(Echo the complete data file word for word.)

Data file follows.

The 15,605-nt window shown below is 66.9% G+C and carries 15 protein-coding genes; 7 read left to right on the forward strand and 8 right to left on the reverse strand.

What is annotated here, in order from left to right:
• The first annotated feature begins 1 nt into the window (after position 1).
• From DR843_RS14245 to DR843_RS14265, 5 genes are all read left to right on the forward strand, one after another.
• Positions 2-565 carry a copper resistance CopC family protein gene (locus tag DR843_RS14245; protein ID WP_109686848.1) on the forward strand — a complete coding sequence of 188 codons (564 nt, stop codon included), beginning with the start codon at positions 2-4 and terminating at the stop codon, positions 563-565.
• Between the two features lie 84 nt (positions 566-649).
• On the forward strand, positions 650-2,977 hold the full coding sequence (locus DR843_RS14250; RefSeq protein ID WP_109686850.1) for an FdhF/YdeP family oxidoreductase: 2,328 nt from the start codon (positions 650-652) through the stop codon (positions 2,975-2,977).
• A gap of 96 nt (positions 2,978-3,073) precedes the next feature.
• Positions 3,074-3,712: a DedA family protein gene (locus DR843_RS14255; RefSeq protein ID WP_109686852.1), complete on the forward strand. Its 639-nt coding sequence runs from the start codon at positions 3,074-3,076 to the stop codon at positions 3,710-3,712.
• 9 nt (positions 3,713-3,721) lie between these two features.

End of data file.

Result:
The 15,605-nt window shown below is 66.9% G+C and carries 15 protein-coding genes; 7 read left to right on the forward strand and 8 right to left on the reverse strand.

What is annotated here, in order from left to right:
• The first annotated feature begins 1 nt into the window (after position 1).
• From DR843_RS14245 to DR843_RS14265, 5 genes are all read left to right on the forward strand, one after another.
• Positions 2-565 carry a copper resistance CopC family protein gene (locus tag DR843_RS14245; protein ID WP_109686848.1) on the forward strand — a complete coding sequence of 188 codons (564 nt, stop codon included), beginning with the start codon at positions 2-4 and terminating at the stop codon, positions 563-565.
• Between the two features lie 84 nt (positions 566-649).
• On the forward strand, positions 650-2,977 hold the full coding sequence (locus DR843_RS14250; RefSeq protein ID WP_109686850.1) for an FdhF/YdeP family oxidoreductase: 2,328 nt from the start codon (positions 650-652) through the stop codon (positions 2,975-2,977).
• A gap of 96 nt (positions 2,978-3,073) precedes the next feature.
• Positions 3,074-3,712: a DedA family protein gene (locus DR843_RS14255; RefSeq protein ID WP_109686852.1), complete on the forward strand. Its 639-nt coding sequence runs from the start codon at positions 3,074-3,076 to the stop codon at positions 3,710-3,712.
• 9 nt (positions 3,713-3,721) lie between these two features.